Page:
Several cancer vaccines that are delivered via injections or intravenous lines are in development. Another approach to a vaccine, however, is to implant a small disk containing cancer-fighting substances under the skin, according to researchers from Harvard University and the Dana-Farber Cancer Institute.
The scientists showed they could implant a plastic disk containing tumor-specific antigens under the skin of mice. The substances on the disk caused the immune system to mount an attack on cancer cells and eliminated melanoma tumors. The study was published this week in the journal Science Translational Medicine.
"Inserted anywhere under the skin - much like the implantable contraceptives that can be placed in a woman's arm - the implants activate an immune response that destroys tumor cells," the lead author of the study, David J. Mooney. a professor of bioengineering at Harvard, said in a news release.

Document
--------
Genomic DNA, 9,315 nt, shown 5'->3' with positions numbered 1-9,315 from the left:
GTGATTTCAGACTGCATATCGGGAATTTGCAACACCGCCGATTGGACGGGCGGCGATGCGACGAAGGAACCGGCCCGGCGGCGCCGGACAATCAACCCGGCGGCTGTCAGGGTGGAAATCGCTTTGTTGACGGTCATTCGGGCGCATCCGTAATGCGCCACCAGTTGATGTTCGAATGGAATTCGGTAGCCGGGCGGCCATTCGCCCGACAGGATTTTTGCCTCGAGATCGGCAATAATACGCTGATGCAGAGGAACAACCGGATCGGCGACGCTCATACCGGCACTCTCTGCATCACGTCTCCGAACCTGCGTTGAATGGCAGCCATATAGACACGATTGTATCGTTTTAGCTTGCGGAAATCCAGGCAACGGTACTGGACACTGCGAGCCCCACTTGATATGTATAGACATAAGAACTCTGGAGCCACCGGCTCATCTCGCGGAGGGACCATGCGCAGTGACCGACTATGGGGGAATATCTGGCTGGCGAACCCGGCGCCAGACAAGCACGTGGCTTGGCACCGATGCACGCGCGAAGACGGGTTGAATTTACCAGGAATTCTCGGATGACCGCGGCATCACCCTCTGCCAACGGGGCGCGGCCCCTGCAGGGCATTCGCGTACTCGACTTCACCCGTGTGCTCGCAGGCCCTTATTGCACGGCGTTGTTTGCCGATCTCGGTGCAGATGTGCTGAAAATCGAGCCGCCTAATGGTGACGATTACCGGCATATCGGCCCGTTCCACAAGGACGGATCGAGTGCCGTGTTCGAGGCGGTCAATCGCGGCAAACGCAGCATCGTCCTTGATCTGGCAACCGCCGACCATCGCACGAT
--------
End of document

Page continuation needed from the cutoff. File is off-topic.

The implant approach may be less cumbersome and and more effective than other types of cancer vaccines. Most cancer vaccines remove immune cells from the body, reprogram them to attack cancer and return them to the body. But the re-injected cells can die before completing their task. The implant harnesses several types of cells that direct potent immune responses while protecting healthy tissue.
-- Shari Roan
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